In 2019, the USEA introduced two new national leaderboards: the 6-year-old horse and 7-year-old horse leaderboards. The 6-year-old horse leaderboard ranks 6-year-old horses at the Preliminary, CCI2*-S, and CCI2*-L levels and the 7-year-old horse leaderboard ranks 7-year-old horses at the Intermediate, CCI3*-S, and CCI3*-L levels.
Dr. Tim Holekamp, co-chair of the USEA Young Event Horse Committee, proposed the creation of these new leaderboards in 2018. The 6-year-old leaderboard focuses on Preliminary and the 7-year-old leaderboard focuses on Intermediate because these are the levels at which these age groups are tested at the FEI World Breeding Eventing Championships at Le Lion d’Angers each fall. The Holekamp/Turner Le Lion d’Angers Grant, created by Tim Holekamp and Christine Turner, awards the highest scoring horse of the USEA YEH 5-year-old Championships with a cash prize that enables them to travel to Le Lion d’Angers in France in their 7-year-old year to compete in the CCI3*-L Championship.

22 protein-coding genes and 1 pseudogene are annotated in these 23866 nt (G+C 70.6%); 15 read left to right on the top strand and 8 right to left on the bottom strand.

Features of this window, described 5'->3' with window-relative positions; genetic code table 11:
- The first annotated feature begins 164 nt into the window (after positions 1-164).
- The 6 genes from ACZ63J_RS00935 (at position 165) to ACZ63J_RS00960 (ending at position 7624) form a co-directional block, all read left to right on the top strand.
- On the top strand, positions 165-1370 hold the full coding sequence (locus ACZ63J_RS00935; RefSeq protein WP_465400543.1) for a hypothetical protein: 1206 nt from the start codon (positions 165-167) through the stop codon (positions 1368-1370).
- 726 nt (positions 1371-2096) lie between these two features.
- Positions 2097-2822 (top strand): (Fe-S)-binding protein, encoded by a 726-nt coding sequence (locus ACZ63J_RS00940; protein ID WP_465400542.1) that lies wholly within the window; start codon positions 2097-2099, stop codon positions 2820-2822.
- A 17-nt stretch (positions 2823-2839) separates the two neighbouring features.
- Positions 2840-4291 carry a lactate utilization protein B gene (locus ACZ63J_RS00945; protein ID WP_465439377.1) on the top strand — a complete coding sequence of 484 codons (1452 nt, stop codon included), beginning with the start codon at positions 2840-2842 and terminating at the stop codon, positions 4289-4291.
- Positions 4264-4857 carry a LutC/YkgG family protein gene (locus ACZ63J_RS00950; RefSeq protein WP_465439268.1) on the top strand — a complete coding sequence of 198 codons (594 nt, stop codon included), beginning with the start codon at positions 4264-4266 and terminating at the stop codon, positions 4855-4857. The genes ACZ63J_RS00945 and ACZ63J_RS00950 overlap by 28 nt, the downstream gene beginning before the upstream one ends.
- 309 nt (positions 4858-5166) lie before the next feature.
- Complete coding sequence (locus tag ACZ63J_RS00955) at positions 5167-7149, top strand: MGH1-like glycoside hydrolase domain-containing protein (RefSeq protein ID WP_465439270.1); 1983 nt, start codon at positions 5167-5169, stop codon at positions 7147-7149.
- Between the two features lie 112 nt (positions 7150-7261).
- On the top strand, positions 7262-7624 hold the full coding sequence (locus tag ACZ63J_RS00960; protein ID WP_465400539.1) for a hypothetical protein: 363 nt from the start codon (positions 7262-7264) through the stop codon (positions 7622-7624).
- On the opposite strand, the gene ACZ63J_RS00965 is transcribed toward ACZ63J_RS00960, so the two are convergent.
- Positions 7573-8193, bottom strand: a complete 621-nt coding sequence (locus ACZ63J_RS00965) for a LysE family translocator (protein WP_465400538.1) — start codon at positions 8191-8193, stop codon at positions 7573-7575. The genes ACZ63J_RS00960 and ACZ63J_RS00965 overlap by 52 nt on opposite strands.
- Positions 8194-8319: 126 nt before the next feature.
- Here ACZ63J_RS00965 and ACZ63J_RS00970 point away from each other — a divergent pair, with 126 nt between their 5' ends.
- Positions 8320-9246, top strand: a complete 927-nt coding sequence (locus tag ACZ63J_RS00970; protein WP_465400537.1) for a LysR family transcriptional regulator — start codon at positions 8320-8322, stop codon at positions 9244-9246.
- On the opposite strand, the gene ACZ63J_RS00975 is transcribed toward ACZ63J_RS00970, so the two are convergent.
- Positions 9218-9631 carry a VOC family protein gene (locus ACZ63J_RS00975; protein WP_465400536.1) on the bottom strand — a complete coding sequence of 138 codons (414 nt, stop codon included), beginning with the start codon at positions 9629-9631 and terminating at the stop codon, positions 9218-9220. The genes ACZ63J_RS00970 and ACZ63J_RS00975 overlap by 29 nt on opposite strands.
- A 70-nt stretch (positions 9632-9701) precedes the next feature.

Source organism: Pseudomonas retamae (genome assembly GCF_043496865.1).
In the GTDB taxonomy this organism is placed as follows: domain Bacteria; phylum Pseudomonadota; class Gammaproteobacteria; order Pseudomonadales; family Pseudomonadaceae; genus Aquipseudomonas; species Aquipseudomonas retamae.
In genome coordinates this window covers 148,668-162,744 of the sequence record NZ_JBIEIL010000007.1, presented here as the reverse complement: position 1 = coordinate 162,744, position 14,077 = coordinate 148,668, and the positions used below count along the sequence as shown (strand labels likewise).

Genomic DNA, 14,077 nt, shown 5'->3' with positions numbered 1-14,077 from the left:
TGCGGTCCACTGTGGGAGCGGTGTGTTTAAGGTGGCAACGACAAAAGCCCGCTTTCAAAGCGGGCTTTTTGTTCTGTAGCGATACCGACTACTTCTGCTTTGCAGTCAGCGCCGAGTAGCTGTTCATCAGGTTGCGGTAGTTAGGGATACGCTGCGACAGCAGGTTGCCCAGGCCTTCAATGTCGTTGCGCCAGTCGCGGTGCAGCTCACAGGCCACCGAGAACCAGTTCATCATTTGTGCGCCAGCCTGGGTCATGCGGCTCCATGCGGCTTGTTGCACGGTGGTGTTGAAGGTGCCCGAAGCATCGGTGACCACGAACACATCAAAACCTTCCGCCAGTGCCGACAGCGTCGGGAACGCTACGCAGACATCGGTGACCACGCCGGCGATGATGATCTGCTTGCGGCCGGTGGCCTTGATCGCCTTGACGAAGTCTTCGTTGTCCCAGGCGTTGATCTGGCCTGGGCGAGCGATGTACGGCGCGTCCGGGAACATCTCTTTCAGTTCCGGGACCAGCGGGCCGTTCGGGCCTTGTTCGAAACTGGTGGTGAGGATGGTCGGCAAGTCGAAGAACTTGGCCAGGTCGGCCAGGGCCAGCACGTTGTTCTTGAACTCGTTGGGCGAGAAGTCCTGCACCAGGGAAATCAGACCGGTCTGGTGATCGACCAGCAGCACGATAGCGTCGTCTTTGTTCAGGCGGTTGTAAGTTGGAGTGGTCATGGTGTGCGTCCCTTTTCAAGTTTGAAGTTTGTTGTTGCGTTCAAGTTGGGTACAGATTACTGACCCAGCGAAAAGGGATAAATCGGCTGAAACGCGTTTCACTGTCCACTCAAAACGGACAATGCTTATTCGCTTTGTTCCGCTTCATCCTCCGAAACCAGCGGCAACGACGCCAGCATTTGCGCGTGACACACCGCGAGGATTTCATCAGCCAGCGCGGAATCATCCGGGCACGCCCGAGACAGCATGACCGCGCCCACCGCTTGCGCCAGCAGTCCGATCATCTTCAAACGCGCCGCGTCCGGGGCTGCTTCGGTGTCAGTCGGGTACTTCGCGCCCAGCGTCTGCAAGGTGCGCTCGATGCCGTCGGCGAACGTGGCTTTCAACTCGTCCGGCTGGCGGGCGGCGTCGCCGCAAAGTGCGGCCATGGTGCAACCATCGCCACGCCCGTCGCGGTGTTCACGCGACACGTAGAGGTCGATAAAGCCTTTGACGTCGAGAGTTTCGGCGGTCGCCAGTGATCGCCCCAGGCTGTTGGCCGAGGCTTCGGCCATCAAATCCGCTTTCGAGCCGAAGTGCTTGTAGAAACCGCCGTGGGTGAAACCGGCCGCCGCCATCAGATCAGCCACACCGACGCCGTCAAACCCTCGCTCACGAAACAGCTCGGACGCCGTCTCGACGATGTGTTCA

In 2019, the first year the 6-Year-Old Horse of the Year award was presented, it went to Crystal Crescent Moon (Catherston Dazzler x Ebony Moon), Nancy Winter's Connemara/British Sport Horse gelding ridden by Allison Springer. This year, another mount of Springer’s took home the title of 6-Year-Old Horse of the Year: Vandyke (Vancouver x Shannondale Willow), an Irish Sport Horse gelding owned by the Rico Syndicate.
Springer acquired Vandyke, or “Rico” as he is known in the barn, from Karen Dixon (née Straker) in Northern Ireland. “Karen was on many Team Great Britain squads and is best known best for her amazing cross-country rides on horses like Get Smart and Too Smart,” Springer said. “She has an incredible eye for a great cross-country horse, which is what Rico is. This is the second Irish horse that I have bought from Karen (Athlone Anto was the first).”
Springer said that while Rico is a great cross-country horses, his flatwork leaves something to be desired. “The beginning of the year was a bit rough and wild looking,” Springer said, “but Rico has always had a wonderful mind and a willingness to be trained, which has made this whole process so enjoyable.”